“Do whatever is necessary”? Nice advice. It fits well in the myth of American Exceptionalism which conservatives like to push as a rationalization for the wealth distribution they claim to hate. Since the 1980s, middle class and working class people have seen their earnings fall, especially for those without a college degree. In the same period, the most wealth Americans have seen their incomes go up and up. Babush’s model of working hard sounds great, but is it possible in an economy where most of the new jobs pay $15 or less? Is it possible in a culture where greed drives the richest Americans to find new ways to avoid paying taxes that fund what we share in common as a society? Is it possible in a country where politicians of both parties, following neoliberal economic policies, ignore the needs of the middle class, working class, and the poor.
John Babush’s ideas have the strength of simplicity: Work hard and you will succeed. Push that balloon just a little bit, and it bursts. At first, I didn’t know why the Sun-Times published this letters, but the more I think about it, I’m glad it did. This letter gives us a chance to think about so many hard working people – now two generations since Ronald Reagan was president – have worked so hard and “done whatever it takes” to go nowhere or just tread water. We need to take a hard look at the American Dream. Is there still “equal opportunity”?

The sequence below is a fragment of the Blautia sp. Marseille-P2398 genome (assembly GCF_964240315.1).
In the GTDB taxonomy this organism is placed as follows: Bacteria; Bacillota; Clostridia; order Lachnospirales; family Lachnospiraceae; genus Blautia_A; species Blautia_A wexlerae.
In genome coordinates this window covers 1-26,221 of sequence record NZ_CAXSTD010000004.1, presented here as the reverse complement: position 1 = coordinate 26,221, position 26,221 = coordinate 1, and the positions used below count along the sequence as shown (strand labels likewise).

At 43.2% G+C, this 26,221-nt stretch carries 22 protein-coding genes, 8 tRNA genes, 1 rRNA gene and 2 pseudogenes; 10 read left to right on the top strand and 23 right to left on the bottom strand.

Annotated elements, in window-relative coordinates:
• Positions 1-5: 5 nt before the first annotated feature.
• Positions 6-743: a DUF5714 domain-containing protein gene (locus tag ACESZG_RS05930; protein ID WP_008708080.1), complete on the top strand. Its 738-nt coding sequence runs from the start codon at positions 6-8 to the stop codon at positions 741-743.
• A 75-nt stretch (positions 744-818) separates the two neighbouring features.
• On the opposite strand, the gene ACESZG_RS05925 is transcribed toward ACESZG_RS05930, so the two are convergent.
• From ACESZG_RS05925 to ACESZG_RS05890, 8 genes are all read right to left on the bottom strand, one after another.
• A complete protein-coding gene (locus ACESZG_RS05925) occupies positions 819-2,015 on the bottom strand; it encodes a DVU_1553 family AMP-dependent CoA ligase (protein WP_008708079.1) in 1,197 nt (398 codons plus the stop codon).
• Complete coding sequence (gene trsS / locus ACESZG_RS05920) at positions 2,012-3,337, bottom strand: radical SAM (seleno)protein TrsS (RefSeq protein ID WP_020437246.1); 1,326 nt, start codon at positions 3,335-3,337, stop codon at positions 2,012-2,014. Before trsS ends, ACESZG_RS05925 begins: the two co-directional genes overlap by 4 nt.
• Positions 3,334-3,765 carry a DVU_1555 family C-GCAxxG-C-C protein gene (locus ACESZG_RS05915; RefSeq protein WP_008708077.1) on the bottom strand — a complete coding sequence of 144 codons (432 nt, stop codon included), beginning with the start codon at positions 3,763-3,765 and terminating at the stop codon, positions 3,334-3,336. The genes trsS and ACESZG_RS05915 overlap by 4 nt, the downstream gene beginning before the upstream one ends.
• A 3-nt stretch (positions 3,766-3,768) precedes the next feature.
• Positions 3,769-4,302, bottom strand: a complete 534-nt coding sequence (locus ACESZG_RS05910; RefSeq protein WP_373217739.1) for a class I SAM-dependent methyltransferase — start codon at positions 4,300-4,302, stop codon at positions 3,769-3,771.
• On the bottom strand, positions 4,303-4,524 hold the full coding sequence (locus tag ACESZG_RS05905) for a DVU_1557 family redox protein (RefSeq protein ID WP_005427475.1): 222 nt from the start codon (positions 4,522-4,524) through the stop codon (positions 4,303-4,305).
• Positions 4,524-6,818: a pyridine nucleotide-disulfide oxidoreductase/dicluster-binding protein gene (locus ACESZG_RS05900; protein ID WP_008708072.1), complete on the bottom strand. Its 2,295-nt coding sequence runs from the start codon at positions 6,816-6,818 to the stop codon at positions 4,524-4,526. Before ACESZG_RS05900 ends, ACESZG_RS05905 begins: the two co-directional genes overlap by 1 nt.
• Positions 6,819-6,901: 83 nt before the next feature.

Today’s Chicago Sun-Times featured a depressing article about the growth of low wage workers in Chicago from 2001-2011. Overall, the percentage of low wage workers grew from 23.8% to 31.2%. Workers with college or higher grew from 9.7% to 16.2%.
These numbers signify a much bigger problem: Workers are getting poorer and poorer, especially those paid by the hour. As I wrote a few days ago, politicians can make noise about “good jobs.” However, as long as the trend of lower wages continues, nothing good will happen in the economy. The working poor have no money to buy. The frightened middle save in fear of job loss or a health crisis. They don’t want to join the working poor.